Crowdsourcing Curriculum: Eric Appleton


  • Eric, I had participated in parts of your crowd sourcing and I enjoyed watching it become a whole lesson. I wonder if some teachers are thinking that this is more time consuming to crowd source, when I think that this call-to-action can actually save us time. When I was teaching on my adult education island, before I met so many other teachers in other programs through local professional development and other states through ANN, it took me several semesters to refine a lesson and make it any good. I feel sorry for the experience many of my first students had in my class!
    This summer I’ve been working with another teacher, Sarah, to develop take-home practice sheets to support lessons we were already teaching. Sarah developed some of the practice sheets and I’ve tried them myself and had my family try them (no classes for summer) and given her feedback. I developed some of the assignments and she’s given me feedback. Another perspective is so valuable. We consider each other’s sheets with a fresh perspective we can’t get on our own work. Even tweaking directions (similar to Mark’s suggestion about leaving out the time stamp) can change what a student will get out of an assignment. We can make careful decisions about scaffolding and carefully consider the narrow math goal of this particular practice and ways to take it deeper.
    Years ago I began doing some sort of collaborative project every year and it started to become a purposeful part of my work. At this point, I can’t imagine doing things any other way. Yet still, you had a way of going about this that I hadn’t thought about before. I felt like I could participate easily – with less time invested than the kinds of emails I have often sent a few targeted people asking for feedback. Will you please share here more of the logistics of how you made this work?

  • Hi Connie,

    Yes, I agree on many points. First of all, as I said in my talk, I was really lucky to be hired into a collaborative environment with experienced teachers when I was first starting out as a volunteer in adult literacy. Meeting formally and informally to develop curriculum was considered a valued part of our job. We had full-time work and other than supporting students outside the classroom, entering attendance data (and actually a ton of other work), we were supposed to be working together to build materials for the classroom. Even so, I wasn’t always very efficient and didn’t usually make the best use of other people’s time.

    Currently, I think there are a few ways to get feedback from other teachers that can be useful and not too taxing.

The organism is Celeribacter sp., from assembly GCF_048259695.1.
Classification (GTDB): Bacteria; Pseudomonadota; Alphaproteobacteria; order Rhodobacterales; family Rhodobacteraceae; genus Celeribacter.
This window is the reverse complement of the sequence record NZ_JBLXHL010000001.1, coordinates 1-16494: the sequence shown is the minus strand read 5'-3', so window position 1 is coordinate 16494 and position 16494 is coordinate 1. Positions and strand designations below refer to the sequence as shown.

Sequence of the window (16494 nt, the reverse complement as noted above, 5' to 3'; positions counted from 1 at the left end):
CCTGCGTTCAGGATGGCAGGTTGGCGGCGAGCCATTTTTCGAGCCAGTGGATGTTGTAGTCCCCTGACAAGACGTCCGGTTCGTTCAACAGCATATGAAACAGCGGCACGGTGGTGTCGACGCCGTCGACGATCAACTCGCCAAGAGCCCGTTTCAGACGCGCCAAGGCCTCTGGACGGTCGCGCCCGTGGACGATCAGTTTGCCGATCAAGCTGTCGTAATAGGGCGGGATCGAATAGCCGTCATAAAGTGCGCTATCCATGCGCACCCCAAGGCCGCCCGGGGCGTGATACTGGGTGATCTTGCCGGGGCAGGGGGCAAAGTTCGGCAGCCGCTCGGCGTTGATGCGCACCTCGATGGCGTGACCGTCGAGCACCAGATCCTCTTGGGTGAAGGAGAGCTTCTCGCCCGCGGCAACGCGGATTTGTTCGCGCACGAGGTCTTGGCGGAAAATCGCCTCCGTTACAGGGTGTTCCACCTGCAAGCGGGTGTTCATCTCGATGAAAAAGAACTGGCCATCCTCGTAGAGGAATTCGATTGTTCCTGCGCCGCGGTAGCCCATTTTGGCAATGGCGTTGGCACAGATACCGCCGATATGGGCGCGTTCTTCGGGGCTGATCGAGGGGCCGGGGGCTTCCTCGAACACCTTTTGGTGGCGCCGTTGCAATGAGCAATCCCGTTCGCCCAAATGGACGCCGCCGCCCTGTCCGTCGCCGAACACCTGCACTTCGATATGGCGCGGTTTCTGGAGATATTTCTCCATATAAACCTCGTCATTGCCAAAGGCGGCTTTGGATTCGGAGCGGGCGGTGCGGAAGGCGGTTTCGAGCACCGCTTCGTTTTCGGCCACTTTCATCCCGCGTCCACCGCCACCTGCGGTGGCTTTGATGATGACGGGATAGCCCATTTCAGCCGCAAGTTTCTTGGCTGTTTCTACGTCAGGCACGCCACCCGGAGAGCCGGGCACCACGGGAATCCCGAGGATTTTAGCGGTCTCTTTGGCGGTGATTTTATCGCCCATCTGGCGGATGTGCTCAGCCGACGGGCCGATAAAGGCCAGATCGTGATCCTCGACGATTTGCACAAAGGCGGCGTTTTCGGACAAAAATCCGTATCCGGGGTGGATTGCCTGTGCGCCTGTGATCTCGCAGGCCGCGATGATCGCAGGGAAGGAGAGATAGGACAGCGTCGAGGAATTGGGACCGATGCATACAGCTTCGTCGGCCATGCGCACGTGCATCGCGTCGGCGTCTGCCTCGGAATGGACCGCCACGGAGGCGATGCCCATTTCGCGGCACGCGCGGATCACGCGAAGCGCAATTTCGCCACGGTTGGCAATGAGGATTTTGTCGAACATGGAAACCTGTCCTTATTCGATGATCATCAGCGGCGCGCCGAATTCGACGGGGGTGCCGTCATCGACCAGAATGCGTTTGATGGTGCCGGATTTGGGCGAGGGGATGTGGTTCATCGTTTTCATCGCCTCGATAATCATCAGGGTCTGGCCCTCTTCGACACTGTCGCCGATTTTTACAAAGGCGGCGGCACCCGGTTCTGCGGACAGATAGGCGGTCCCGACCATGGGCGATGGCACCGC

– The first thing I like to do is put teachers in the position of students. I think it’s fun to work on problems and guess that other teachers do as well. We don’t often have the opportunity to be students. So, my first request is just be a student for this activity (like you did with your family). Follow my directions. Let me see if things make sense by seeing how you respond. If I get something back that isn’t what I want, then I know that something’s not quite right.

    – The second thing I’ve done, which wasn’t necessarily planned out in advance, was ask only a couple questions: What do you notice? What do you wonder? Comments? So the first two are questions to answer as students and the last one allows people to respond as teachers, and they can let me know what worked, what didn’t, make suggestions, think of extensions, etc. I don’t really need to ask all those questions, though. Comments? seems to be enough.

    – And I’ve used Google Docs. I create a doc with the problem or task at the top, insert a couple tables below with room for answers to my three questions. Then I go to sharing and get a link with edit privileges that I can send to the world. I sometimes will take that crazy URL that Google spits out over to to get a shorter URL to send to colleagues. My email to colleagues will usually be pretty simple: “Hi all, I’m trying out ideas for a new lesson. Could you take a couple minutes and try it out? [link]” I’ll often tweet it out as well. I haven’t had a problem with edit privileges and the anonymity is interesting. I get feedback from people and have no idea who said what.

    Google example doc 1:

    – Sometimes, I’ll put a second version of the problem in the same Google doc and send it out again. There tend to be diminishing returns since most people don’t have the energy to keep returning to a task, but I’ve been surprised by how much time people will put into it. Part of the contract here, I think, is sharing the results so that other teachers can use the materials that are developed. That’s where things get exciting. The Bacteria Problem and the Paycheck Problem are examples of tasks that started with sharing and feedback and now have been taught by a number of teachers, with different innovations.

    Scatterplot example: (Hasn’t become a lesson yet.)
    The Bacteria Problem:
    The Paycheck Problem:

    Is the Google Doc thing something that people feel comfortable with, or should I go through a step-by-step on how I do that?


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